Marathoner doesn't tire of message
Heading into Garden Spot Village Marathon, runner continuing mission to raise awareness of conservation, sustainability. By Carole Deck, Correspondent
Running a 26.2-mile marathon is a physical challenge for the best of athletes. But Rima Chai raises the difficulty bar by dragging a 22-pound car tire behind her as she runs.
"Tyre Girl," as Chai is known -- "tyre" is the British spelling -- will compete in the fifth annual Garden Spot Village Marathon this coming Saturday.
The British runner, who lives in Egham, England, just outside London, also is scheduled to be the guest speaker at the Marathon Pasta Dinner on Friday.
A former chemical engineer who now works worldwide as an information technology consultant, Chai began running with tires while training for a trans-Atlantic expedition.
To keep motivated, she signed up for her first marathon in Singapore in 2006. She found running with a tire was not only good training, but also attracted attention.
"I decided to drag a tire in marathons to begin my campaign to make people more aware of the importance of conservation and sustainability," Chai said.
In 2007 she pulled the tire in the New York Marathon, followed by Singapore Marathon again in 2008 and the London Marathon in 2009.
After completing a 2009 ultra marathon in the United Kingdom, the energetic, enthusiastic Chai decided to challenge herself to complete 100 marathon or ultra marathon events by 2020 with her trusty tire. To date she has completed 30.
The 40-something woman admits the tire adds stress to her body, and she has experienced numerous injuries. But it doesn't deter her from reaching the 100-marathon goal and inspiring people to change their excessive consumption and waste.
She's used numerous tires over the years -- and names each of them. For the Garden Spot Marathon, "Ecuder" will accompany her, attached with a body harness.
If a marathon has no specific charity it benefits, Chai raises funds for Earthwatch, an international environmental charity committed to conserving the diversity and integrity of life on Earth to meet the needs of current and future generations.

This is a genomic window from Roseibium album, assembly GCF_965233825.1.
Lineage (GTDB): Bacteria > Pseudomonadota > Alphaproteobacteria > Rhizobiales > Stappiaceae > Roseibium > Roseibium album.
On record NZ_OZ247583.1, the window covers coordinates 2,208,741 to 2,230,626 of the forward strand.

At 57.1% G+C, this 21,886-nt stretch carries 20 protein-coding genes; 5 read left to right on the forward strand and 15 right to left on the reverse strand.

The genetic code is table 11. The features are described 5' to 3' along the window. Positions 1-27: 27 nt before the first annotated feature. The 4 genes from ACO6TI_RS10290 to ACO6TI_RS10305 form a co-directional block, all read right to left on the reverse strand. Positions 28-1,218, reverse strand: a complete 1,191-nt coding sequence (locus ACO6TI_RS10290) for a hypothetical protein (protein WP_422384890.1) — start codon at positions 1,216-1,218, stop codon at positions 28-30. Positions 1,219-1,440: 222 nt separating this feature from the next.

"This marathon raises funds for the GSV Benevolent Fund, so I want to help raise awareness that the fund helps people who run out of resources to pay for their care," Chai said.
The New Holland marathon is the only one in Lancaster County. It's a Boston Marathon qualifier and USATF Certified which draws nationwide runners plus ones from other countries such as Brazil, Canada, Germany, Costa Rica, Japan, Puerto Rico and the Bahamas.
In 2009, the first marathon had 386 runners from nine states. This year there are already 1,202 runners from 27 states and two countries registered for the marathon, half-marathon and four-person relay.
"We are excited to have Rima participate in our marathon and look forward to her inspirational message at the pasta dinner," said Scott Miller, marathon director and chief marketing officer at Garden Spot Village.
He said registration for the relay is closed, but will be accepted for the marathon and half-marathon even on the event date.
A new green theme is featured at the marathon with the use of the HydraPouch, a reusable water pouch that reduces the use of disposable cups. Runners can fill the pouch on the go with one hand using special high-speed valves.
Participants and spectators also may donate food for the Power Packs Project for families in need.
Food items needed include dry cereal, graham crackers, canned chicken, sunflower seeds and applesauce.
The marathon starts at 8 a.m. at the Garden Spot Village Legacy Garden and takes participants through Lancaster County through Earl, East Earl, Leacock and Upper Leacock townships and New Holland Borough.
Garden Spot Village is located at 433 S. Kinzer Ave., New Holland.